EDRM Blog

EDRM Global Advisory Council 2023 eDiscovery Predictions & Beyond

EDRM Global Advisory Council 2023 Predictions & Beyond
Image: Kaylee Walstad, EDRM

As the new year begins, the eDiscovery industry is looking ahead to what the future holds. The pandemic has brought about a number of changes, including more remote work and remote meetings, and it is clear that these changes are here to stay. The EDRM Global Advisory Council has gathered leading experts in the field to share their predictions for the year ahead, and the trends that will shape the industry in the years to come.

One of the most significant predictions is the continued growth of AI and machine learning in eDiscovery. As technology continues to advance, AI and machine learning will play an even greater role in the eDiscovery process, helping to streamline and automate tasks that were once done manually. This will help to make the eDiscovery process more efficient and cost-effective, while also helping to improve the accuracy and consistency of the results.

The pandemic forced a number of changes, including more remote work, remote meetings, remote depositions, and even remote hearings. By and large it has worked and, in some cases, created advantages like reducing wasted time and expense.

David R. Cohen, Partner at Reed Smith and EDRM Chair of the Project Trustees

David R. Cohen, Partner at Reed Smith and EDRM Chair of the Project Trustees, believes that remote options will continue to be preferred in the eDiscovery process, even after the pandemic subsides. “The pandemic forced a number of changes, including more remote work, remote meetings, remote depositions, and even remote hearings,” Cohen said. “By and large it has worked and, in some cases, created advantages like reducing wasted time and expense. While face-to-face meetings and conferences and in-person collaboration still have certain advantages, we are never going back to ‘the way it was’—people will continue to choose remote options where there are cost and efficiency benefits that outweigh the benefits of commuting to an office or court and/or otherwise meeting in person.”

Ralph Losey, Partner at Losey Law, predicts that 2023 will end the way it began, with everybody in technology, including eDiscovery, talking about OpenAI and Chat GPT. Maybe a few of the ediscovery vendors will begin to implement some chat GPT AI connection in 2024 as part of the software. If so, I predict that will come at the end of the year, or more likely in 2024. Hopefully the smart companies have started work on it already. I also predict that there will be a lot of hype and total nonsense spewed about Chat GPT. It is not mankind’s savior or enemy. But it is one hell of an impressive, powerful software tool.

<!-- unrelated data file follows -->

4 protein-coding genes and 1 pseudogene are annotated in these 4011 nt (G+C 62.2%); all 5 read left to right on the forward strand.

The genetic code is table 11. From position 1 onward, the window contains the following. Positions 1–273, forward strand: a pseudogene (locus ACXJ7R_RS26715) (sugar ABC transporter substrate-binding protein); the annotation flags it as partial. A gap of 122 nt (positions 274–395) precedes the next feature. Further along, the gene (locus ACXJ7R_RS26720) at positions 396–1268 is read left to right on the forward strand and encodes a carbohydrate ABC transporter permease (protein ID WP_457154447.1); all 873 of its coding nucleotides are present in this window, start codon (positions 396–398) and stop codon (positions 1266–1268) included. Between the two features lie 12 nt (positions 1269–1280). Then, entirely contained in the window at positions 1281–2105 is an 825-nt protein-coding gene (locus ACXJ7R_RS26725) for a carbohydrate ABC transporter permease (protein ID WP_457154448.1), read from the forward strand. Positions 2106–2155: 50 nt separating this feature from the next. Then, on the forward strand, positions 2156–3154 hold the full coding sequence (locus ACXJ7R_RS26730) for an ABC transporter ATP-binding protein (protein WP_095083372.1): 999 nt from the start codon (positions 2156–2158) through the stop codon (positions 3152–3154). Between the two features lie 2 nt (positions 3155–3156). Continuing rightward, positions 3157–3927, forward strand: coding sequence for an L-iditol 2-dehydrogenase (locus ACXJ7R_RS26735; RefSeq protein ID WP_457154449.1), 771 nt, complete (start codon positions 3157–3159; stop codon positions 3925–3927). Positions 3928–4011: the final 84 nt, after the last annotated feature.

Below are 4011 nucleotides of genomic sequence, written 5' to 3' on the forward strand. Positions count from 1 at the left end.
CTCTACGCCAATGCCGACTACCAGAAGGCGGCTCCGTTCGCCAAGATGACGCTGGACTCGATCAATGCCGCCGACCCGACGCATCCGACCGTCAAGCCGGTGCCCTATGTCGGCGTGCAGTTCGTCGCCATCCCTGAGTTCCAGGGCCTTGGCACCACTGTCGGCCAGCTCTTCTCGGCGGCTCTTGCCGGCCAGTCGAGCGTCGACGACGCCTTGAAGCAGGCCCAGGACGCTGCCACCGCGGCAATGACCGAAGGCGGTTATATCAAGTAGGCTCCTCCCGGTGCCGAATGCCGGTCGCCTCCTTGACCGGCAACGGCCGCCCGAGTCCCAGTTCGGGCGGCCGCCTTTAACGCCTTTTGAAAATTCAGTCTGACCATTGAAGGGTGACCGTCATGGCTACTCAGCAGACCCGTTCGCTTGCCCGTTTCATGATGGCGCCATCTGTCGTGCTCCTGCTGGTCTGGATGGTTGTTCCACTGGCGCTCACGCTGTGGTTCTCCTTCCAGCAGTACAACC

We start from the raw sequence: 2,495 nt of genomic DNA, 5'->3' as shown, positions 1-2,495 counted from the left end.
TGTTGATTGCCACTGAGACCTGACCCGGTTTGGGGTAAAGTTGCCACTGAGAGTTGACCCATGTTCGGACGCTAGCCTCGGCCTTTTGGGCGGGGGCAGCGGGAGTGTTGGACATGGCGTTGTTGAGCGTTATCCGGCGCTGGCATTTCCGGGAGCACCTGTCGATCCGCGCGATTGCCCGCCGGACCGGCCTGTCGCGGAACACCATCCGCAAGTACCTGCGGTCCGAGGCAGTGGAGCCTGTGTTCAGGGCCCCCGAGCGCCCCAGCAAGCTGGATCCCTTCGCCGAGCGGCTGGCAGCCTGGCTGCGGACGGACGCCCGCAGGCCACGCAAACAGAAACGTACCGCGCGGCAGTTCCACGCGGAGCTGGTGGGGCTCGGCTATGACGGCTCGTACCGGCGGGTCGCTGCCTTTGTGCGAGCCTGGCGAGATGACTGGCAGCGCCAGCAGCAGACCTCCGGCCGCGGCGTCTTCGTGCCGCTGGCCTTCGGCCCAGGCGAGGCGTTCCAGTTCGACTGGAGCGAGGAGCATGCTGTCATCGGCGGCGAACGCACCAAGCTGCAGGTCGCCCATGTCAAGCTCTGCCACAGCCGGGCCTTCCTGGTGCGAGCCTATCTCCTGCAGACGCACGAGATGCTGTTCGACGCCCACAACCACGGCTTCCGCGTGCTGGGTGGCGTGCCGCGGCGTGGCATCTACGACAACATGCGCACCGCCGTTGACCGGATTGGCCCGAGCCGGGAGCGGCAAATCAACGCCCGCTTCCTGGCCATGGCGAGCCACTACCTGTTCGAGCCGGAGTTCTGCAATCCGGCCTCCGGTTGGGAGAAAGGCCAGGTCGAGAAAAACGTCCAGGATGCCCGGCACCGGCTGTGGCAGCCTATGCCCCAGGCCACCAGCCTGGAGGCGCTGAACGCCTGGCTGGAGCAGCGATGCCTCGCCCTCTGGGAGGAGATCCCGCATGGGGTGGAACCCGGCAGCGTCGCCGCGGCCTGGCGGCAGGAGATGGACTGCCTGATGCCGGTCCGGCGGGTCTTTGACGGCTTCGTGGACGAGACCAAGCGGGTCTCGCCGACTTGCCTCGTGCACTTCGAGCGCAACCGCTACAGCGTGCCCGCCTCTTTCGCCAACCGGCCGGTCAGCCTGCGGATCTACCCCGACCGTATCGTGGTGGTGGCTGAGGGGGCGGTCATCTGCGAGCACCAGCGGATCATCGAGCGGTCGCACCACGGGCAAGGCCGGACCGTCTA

As usual, do your own due diligence on everything about GPT, including especially stuff, made up by Chat GPT itself. It tells lies, unintentionally, just as smoothly and convincingly (except to experts) and also tells the truth, again unintentionally. There is no intent, no mind, no entity here of any kind, even though it may seem like it.”

Shannon Bales, Manager of Litigation Support at Munger, Tolles & Olson, believes that education will be a key challenge for eDiscovery professionals in 2023. “The importance of groups like the EDRM and legaltech conferences will become more important to keep up with the massive amount of continuing education necessary to keep skills relevant within the litigation lifecycle,” Bales said.

2023 is poised to be the year that the legal industry starts to standardize how to review and produce short messages.

Cristin K. Traylor, Relativity, Director, Law Firm Strategy Marketing. 

Meanwhile, Doug Austin, Editor at eDiscovery Today, predicts that blockchain evidence will present a major challenge for eDiscovery professionals in 2023. “The FTX cryptocurrency bankruptcy and subsequent litigation is forcing discovery of blockchain data to the forefront,” Austin said. “Given the fact that at least five other cryptocurrency exchanges failed in 2022, expect a lot more litigation, which means more discovery. Let’s see lawyers try to push those blockchain transactions into the ‘document paradigm’ that they tend to force everything else into!”

The exponential expansion of IoT devices in the enterprise (which now outnumber computers), coupled with the advent of decentralized computing and generative AI, will present a complex array of eDiscovery challenges in 2023…

Debbie Reynolds, Debbie Reynolds Consulting, LLC